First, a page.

For Immediate Release: Monday, August 31, 2020

Response Program Funded through DCA’s Neighborhood Preservation Program; Has Helped Save and Support Seven Small Businesses in District 

(Above) Wildflower Vegan staff social distancing and smiling because funding from the COVID-19 Response Pilot Program has enabled their employer to remain open.
(Below) Eric Nyman (middle), owner of Wildflower Vegan in Center City Millville, receiving a business support check from the COVID-19 Response Pilot Program created by the City of Millville and the Holly City Development Corporation.

TRENTON, NJ – The New Jersey Department of Community Affairs (DCA) is highlighting a COVID-19 Response Pilot Program launched this spring in the City of Millville to help save independent small businesses in Center City Millville in the short term and assist them in becoming more sustainable and profitable in the long term. The response program, which was created with grant funding awarded to the City in 2019 through DCA’s Neighborhood Preservation Program (NPP), has helped save seven small businesses and retain 18 jobs.

The City of Millville and the Holly City Development Corporation worked with NPP staff at DCA to develop the response program after seeing how quickly the COVID-19 pandemic was devastating small businesses in Center City Millville. In addition to helping save businesses and retain jobs, the response program is keeping needed goods and services available to residents and maintaining the unique character of the community.

“Our NPP team stands with Millville in assisting these ‘mom and pop’ shops in this time of severe economic crisis,” said Lt. Governor Sheila Y. Oliver, who serves as DCA Commissioner. “This response program is not just about financial help, however. It’s also about providing practical and strategic guidance to these small businesses to help them grow stronger and thrive into the future.” 

The City of Millville and the Holly City Development Corporation have invested nearly $35,000 in NPP funding into the response program and leveraged another $30,000 of non-NPP funding. Additionally, they’ve hired a business assistance coordinator to help small businesses in Center City Millville engage in recovery planning, develop marketing and ecommerce capacity, and apply for other (non-NPP) sources of funding.

Through the response program, small businesses in Millville’s NPP district can apply for a forgivable loan of up to $5,000. As part of the application process, they meet with the business assistance coordinator and complete a business needs assessment. Small businesses are selected for a loan based on need, previous profitability, ability to continue operations seamlessly upon reopening, and likelihood of survival as demonstrated by criteria such as adaptive leadership, low fixed costs, strong balance sheet, and a loyal customer base.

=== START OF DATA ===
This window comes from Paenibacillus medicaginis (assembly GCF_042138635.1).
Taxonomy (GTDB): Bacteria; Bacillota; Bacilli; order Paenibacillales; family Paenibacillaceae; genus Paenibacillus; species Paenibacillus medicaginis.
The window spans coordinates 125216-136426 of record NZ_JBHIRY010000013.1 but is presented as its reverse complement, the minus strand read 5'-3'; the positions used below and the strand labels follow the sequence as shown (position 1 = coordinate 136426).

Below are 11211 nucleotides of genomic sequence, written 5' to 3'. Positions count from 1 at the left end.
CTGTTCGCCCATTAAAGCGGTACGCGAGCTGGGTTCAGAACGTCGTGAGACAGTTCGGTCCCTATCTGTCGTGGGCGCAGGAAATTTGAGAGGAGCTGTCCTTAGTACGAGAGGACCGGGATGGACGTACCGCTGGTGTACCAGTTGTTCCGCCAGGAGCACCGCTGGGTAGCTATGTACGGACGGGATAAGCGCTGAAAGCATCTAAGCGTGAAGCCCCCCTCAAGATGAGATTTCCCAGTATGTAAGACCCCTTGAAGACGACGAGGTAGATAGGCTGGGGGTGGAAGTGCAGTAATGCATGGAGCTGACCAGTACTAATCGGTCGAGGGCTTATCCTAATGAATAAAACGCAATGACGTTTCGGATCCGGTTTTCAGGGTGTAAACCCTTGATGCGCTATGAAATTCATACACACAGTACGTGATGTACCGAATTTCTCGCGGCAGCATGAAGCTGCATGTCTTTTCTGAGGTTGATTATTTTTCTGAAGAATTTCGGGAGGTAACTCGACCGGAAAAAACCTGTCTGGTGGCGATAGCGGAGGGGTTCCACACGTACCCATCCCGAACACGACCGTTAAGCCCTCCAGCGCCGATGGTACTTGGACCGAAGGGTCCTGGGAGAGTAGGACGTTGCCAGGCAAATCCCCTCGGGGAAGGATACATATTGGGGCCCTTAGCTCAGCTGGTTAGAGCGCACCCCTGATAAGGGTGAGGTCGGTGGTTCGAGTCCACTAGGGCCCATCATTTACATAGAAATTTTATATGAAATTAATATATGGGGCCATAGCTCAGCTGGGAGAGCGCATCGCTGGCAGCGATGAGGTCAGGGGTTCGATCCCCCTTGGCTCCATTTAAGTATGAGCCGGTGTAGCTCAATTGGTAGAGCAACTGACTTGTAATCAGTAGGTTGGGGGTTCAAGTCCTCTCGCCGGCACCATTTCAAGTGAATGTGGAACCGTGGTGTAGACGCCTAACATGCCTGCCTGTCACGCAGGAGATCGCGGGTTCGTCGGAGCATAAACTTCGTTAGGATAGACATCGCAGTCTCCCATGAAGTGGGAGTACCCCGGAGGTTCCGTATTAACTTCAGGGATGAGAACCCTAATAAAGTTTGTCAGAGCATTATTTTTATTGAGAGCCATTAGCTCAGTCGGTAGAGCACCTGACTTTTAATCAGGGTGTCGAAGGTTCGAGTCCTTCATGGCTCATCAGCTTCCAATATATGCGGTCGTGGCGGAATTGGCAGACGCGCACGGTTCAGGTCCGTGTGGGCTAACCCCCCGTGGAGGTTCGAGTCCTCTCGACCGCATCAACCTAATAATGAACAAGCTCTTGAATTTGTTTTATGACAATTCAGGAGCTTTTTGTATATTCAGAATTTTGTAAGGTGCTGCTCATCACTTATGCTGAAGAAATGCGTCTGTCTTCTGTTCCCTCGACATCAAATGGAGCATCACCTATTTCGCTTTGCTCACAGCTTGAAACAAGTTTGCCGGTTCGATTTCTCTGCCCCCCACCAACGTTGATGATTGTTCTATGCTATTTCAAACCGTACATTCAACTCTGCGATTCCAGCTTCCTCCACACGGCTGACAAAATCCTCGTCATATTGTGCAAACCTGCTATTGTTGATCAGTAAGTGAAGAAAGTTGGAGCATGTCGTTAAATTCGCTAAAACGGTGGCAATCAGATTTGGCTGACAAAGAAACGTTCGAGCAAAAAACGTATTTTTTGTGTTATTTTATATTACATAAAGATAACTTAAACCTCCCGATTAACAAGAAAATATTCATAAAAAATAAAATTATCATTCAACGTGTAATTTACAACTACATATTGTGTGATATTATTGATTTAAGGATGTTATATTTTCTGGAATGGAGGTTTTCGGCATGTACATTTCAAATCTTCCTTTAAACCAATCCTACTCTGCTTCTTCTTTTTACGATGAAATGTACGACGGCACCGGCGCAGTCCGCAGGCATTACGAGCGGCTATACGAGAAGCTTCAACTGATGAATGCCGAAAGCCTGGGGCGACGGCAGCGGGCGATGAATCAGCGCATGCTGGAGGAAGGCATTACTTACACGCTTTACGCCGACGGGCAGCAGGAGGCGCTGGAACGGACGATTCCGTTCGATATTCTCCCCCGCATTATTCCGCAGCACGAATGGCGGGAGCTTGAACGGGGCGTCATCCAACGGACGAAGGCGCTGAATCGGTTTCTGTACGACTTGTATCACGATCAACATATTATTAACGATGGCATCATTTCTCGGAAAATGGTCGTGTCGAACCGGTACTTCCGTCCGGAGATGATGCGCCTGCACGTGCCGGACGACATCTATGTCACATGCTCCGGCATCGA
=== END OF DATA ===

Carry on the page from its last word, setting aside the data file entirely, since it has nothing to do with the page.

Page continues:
Small businesses that receive a loan participate in technical assistance and must investigate and apply for additional funding resources to meet the business’ recovery needs. The loan can be used for inventory restock, supplies, rent/mortgage payments, utilities, marketing/promotions, equipment, and payroll.

“We are very grateful that we have been able to utilize NPP funding to help our small businesses during these difficult economic times,” said Heather Santoro, NPP coordinator and executive director of the Holly City Development Corporation. “So far, we have been able to assist seven businesses, have another six going through the approval process, and another five applications in varying stages. We are hopeful that we will be able to continue to find other resources to support these businesses with their ongoing needs as they work towards recovering.”

Last year was the first time in 11 years that DCA awarded NPP grants. A total of $2.5 million in grant funding was awarded to 20 municipalities, including the City of Millville. The grant funding was part of a larger effort by the Murphy Administration in 2019 to commit more resources to community revitalization programs that focus on small businesses and neighborhood improvement projects.

The 20 current NPP municipalities are leveraging their $2.5 million total grant allocation with an additional $2.85 million of non-NPP resources from local government, private businesses and property owners, foundations, counties, other grants, and sponsorships.

Since COVID-19 struck New Jersey, the NPP program has also supported grants for affected small businesses, local business gift-card programs, personal protective equipment for businesses, and outdoor dining equipment and facilities for restaurants.

The NPP program provides direct financial, tailored technical assistance, and robust training to the 20 municipalities to conduct activities that strengthen threatened but viable neighborhoods through local planning, community participation, and local investment.

The goal of the program’s longer-term commitment is to help towns build their local management capacity so that when the grant funding ends, they have the ability and the partnerships to sustain the work and keep making improvements. Municipal grantees must show a commitment of resources from the neighborhood and municipality, as well as support from community organizations and residents.  

For more information on NPP, visit

DCA offers a wide range of programs and services, including energy assistance, housing vouchers, affordable housing production, fire and building safety, community planning and development, local government management and finance, and disaster recovery. 

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Tammori Petty
Gina Trish
Lisa Ryan
(609) 292-6055